I have been taking and editing photograph’s for the past five years. In that time I have taken thousands upon thousands of photographs which have all been stored and filed on my personal hard drive.

This is an archive a way for me to store, arrange and easily access all my photograph’s so that I can go back and review past photo shoots. ‘Archive fever’, written by Jacques Derrida in 1997, suggests that all the different media areas make and destroy archives differently. With the creation of new archives they unintentionally make redundant other forms of archiving. Derrida considers how publishing and publics have been influenced by archiving and the way in which different forms of publishing interact with it.

With the introduction of the internet and also the way we communicate the way we file and archive documents or information has drastically changed. Emailing has replaced the postal service to some extent. It allows us to transfer and receive information at  a quicker pace, while also letting us archive the information online or on your computer. Saving time and space.

Online archiving has allowed us new possibilities such as the way we share or update instantaneously through social media. Facebooks new system “Timeline” has collected all our old posts from the archives and allowed us to view our past virtually with ease. Our online imprint has essentially allowed us to create a permanent personal archive of past events in our lives.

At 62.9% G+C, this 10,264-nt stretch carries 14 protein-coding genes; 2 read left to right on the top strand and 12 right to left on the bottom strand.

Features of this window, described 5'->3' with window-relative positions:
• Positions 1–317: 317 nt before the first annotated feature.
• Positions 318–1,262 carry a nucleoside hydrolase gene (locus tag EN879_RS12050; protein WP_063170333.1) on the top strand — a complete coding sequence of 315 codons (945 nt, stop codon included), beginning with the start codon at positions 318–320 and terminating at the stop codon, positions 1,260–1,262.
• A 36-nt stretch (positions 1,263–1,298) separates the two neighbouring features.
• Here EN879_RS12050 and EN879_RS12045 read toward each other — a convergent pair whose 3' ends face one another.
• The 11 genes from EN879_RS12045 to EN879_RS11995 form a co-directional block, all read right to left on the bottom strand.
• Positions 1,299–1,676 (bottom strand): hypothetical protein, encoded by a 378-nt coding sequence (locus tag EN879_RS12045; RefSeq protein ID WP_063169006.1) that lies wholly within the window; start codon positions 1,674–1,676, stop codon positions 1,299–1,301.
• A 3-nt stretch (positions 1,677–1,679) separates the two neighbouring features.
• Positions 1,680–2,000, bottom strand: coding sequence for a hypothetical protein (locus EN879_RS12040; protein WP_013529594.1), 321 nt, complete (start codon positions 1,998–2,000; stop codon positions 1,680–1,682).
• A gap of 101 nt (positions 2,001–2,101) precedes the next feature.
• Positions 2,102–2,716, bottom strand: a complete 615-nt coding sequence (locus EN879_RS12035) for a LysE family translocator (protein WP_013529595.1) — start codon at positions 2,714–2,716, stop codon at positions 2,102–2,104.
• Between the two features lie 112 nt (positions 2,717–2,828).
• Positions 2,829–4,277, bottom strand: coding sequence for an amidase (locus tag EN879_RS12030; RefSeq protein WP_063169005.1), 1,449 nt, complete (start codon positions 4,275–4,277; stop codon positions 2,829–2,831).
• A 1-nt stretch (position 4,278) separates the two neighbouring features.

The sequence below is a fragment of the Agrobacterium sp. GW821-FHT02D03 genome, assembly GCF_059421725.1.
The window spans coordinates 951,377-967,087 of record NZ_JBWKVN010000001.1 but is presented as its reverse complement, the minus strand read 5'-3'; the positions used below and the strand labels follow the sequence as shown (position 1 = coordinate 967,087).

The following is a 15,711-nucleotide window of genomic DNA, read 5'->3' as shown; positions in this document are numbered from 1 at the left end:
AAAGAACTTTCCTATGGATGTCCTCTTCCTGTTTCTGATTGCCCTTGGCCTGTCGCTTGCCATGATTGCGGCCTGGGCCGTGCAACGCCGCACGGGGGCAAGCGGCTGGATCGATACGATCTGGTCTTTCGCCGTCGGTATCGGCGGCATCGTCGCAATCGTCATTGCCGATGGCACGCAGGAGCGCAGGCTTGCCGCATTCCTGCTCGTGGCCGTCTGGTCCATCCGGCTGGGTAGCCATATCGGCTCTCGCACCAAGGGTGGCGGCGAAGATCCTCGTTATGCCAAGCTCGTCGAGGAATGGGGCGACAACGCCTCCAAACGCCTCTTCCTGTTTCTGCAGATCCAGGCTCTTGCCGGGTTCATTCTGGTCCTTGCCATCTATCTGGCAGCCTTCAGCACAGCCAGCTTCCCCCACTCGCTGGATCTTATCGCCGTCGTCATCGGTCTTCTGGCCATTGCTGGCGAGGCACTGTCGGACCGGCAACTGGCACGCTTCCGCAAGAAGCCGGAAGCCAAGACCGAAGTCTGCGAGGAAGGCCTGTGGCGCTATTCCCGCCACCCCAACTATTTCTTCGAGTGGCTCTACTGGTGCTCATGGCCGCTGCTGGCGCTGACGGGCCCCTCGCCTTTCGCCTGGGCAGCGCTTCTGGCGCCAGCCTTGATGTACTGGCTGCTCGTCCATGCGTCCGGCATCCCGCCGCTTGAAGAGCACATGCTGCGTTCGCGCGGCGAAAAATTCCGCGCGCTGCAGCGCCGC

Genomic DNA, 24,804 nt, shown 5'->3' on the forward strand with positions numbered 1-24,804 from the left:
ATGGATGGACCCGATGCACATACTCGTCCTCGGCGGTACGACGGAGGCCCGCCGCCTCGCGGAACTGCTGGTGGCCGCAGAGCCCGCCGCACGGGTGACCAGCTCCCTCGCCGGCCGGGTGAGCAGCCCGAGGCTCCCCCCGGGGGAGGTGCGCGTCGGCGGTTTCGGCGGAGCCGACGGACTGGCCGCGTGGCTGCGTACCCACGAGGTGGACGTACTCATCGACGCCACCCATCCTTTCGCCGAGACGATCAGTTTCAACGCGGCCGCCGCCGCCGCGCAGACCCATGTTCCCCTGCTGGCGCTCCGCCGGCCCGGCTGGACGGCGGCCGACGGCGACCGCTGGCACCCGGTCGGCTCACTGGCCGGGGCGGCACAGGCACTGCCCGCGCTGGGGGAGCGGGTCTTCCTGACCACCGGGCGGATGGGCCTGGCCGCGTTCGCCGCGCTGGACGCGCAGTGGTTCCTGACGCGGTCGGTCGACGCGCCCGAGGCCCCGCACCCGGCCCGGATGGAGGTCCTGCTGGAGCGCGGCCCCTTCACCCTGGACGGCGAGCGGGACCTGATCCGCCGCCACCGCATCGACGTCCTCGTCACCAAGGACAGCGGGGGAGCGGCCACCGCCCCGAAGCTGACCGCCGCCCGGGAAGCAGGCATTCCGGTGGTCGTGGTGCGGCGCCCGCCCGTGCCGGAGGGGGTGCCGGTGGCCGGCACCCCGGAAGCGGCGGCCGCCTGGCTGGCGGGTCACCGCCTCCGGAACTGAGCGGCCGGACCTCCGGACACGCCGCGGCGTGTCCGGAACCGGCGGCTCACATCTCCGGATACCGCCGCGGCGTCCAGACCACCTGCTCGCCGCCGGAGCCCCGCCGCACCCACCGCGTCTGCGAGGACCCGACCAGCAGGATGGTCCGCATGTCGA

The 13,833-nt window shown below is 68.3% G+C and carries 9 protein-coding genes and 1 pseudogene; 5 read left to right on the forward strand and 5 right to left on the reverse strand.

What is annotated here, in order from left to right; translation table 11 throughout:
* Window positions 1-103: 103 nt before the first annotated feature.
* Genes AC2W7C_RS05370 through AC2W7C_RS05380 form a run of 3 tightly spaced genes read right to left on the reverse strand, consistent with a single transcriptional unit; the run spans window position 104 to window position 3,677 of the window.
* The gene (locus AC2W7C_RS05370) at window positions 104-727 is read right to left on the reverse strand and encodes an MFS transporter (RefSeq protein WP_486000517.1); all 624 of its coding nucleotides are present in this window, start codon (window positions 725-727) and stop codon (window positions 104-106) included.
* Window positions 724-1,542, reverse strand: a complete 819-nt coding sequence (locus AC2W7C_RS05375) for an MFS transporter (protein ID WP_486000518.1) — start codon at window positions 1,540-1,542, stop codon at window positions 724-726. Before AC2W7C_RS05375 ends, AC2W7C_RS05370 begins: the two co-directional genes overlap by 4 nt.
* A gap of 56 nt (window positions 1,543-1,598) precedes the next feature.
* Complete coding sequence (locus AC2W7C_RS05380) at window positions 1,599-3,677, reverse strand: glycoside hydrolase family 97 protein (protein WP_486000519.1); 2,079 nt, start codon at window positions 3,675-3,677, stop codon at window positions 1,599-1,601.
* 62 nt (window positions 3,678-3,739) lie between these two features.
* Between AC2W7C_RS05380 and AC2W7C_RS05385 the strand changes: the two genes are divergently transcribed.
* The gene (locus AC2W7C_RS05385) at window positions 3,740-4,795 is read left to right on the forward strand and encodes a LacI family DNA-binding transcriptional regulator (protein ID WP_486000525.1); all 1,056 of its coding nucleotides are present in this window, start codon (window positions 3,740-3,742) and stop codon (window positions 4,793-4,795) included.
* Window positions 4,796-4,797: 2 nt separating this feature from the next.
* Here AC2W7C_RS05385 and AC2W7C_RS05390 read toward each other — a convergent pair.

Resource List:

Stokes, Jon (2003) ‘Reading Notes: Archive Fever’, Ars Technica, June 27, <http://arstechnica.com/old/content/2003/06/130.ars>

Howard, Sharon (2007) ‘Reposted: Archive fever (a dusty digression)’, Early Modern Notes, September 25, <http://emn.sharonhoward.org/2007/09/reposted-archive-fever-a-dusty-digression/>

Enszer, Julie R. (2008) Julie R. Enszer (personal blog), ‘Archive Fever: A Freudian Impression by Jacques Derrida’, November 16, <http://julierenszer.blogspot.com/2008/11/archive-fever-freudian-impression-by.html>

Ogle, Matthew (2010) ‘Archive Fever: A love letter to the post real-time web’, mattogle.com, December 16, <http://mattogle.com/archivefever/>

Then, consider http://www.myschool.edu.au/ … a very recent example of “archive fever” and publishing intervening in the public. We’ll be talking about Wikileaks in the next few weeks (so maybe leave it out of the discussion for this week).

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